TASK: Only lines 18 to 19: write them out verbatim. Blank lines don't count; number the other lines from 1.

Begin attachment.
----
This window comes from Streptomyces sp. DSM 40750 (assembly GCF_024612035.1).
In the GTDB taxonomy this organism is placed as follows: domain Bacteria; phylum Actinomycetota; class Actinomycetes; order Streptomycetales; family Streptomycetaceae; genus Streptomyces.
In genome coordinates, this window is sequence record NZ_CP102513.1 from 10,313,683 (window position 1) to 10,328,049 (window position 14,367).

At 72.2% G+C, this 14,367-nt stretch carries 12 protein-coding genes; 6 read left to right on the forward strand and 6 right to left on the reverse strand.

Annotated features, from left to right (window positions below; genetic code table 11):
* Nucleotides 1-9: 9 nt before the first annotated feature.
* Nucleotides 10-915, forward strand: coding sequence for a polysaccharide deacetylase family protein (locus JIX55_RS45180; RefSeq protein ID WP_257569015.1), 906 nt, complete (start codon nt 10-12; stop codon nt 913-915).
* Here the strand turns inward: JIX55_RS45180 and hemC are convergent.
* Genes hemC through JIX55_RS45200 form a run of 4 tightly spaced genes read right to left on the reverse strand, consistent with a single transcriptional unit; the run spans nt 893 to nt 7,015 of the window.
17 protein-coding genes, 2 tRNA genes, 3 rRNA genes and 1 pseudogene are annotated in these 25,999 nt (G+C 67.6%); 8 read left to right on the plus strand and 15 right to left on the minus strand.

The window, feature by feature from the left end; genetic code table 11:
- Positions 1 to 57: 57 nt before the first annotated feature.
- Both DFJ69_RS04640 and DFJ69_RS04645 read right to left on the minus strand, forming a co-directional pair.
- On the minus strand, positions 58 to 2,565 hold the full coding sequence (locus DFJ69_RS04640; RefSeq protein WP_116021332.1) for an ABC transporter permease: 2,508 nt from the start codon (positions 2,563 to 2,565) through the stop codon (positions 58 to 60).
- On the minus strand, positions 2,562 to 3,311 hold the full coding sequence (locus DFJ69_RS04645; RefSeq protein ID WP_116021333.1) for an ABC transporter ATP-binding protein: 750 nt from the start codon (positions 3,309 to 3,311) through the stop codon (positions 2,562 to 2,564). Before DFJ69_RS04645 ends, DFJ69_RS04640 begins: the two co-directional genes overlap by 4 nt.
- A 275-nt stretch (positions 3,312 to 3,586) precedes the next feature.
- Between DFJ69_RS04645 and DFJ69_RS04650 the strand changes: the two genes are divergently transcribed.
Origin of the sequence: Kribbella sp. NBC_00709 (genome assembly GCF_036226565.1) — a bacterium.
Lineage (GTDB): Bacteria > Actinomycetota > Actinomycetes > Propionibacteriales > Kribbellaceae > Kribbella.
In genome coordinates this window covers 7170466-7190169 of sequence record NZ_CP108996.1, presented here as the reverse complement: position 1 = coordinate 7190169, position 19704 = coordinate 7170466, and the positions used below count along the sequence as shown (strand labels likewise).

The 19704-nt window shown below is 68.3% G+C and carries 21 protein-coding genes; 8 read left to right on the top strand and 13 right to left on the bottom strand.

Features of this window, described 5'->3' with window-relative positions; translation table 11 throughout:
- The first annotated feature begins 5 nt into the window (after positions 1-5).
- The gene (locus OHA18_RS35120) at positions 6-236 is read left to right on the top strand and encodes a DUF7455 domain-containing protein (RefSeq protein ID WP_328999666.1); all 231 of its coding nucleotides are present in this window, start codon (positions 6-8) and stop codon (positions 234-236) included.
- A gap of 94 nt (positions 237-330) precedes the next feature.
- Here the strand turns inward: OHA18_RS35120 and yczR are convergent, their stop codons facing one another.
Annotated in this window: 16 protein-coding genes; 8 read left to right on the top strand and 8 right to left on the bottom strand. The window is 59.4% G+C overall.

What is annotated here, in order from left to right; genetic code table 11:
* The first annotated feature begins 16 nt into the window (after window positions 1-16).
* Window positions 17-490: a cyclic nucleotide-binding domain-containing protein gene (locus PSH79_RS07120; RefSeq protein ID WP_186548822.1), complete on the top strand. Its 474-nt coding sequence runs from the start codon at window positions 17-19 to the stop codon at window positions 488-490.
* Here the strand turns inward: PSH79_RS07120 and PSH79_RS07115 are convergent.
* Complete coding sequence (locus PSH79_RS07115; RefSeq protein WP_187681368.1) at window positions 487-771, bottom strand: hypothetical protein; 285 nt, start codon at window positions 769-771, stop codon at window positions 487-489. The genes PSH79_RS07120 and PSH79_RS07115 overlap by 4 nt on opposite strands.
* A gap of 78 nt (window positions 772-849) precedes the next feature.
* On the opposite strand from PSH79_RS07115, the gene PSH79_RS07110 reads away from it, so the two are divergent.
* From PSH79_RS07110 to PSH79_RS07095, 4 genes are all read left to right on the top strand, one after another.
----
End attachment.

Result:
Origin of the sequence: Kribbella sp. NBC_00709 (genome assembly GCF_036226565.1) — a bacterium.
Lineage (GTDB): Bacteria > Actinomycetota > Actinomycetes > Propionibacteriales > Kribbellaceae > Kribbella.